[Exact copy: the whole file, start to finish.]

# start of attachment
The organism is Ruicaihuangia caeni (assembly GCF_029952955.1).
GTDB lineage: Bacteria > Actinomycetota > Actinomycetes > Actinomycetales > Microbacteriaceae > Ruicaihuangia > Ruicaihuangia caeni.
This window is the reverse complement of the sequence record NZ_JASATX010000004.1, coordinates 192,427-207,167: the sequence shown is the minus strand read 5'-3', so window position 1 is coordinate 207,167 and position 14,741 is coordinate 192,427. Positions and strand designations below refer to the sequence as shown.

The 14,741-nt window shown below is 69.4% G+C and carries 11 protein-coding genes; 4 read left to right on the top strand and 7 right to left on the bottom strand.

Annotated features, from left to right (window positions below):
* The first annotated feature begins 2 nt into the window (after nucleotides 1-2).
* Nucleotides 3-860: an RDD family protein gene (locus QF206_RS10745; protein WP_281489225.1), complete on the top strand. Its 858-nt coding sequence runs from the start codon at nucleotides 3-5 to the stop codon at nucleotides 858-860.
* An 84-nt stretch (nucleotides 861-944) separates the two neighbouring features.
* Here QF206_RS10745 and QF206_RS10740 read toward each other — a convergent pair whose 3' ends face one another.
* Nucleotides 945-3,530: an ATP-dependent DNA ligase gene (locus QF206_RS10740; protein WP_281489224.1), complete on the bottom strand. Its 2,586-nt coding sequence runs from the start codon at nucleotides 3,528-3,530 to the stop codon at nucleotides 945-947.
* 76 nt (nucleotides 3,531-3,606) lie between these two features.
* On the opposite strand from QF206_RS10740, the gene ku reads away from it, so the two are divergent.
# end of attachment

The organism is Ruicaihuangia caeni (assembly GCF_029952955.1).
GTDB lineage: Bacteria > Actinomycetota > Actinomycetes > Actinomycetales > Microbacteriaceae > Ruicaihuangia > Ruicaihuangia caeni.
This window is the reverse complement of the sequence record NZ_JASATX010000004.1, coordinates 192,427-207,167: the sequence shown is the minus strand read 5'-3', so window position 1 is coordinate 207,167 and position 14,741 is coordinate 192,427. Positions and strand designations below refer to the sequence as shown.

The 14,741-nt window shown below is 69.4% G+C and carries 11 protein-coding genes; 4 read left to right on the top strand and 7 right to left on the bottom strand.

Annotated features, from left to right (window positions below):
* The first annotated feature begins 2 nt into the window (after nucleotides 1-2).
* Nucleotides 3-860: an RDD family protein gene (locus QF206_RS10745; protein WP_281489225.1), complete on the top strand. Its 858-nt coding sequence runs from the start codon at nucleotides 3-5 to the stop codon at nucleotides 858-860.
* An 84-nt stretch (nucleotides 861-944) separates the two neighbouring features.
* Here QF206_RS10745 and QF206_RS10740 read toward each other — a convergent pair whose 3' ends face one another.
* Nucleotides 945-3,530: an ATP-dependent DNA ligase gene (locus QF206_RS10740; protein WP_281489224.1), complete on the bottom strand. Its 2,586-nt coding sequence runs from the start codon at nucleotides 3,528-3,530 to the stop codon at nucleotides 945-947.
* 76 nt (nucleotides 3,531-3,606) lie between these two features.
* On the opposite strand from QF206_RS10740, the gene ku reads away from it, so the two are divergent.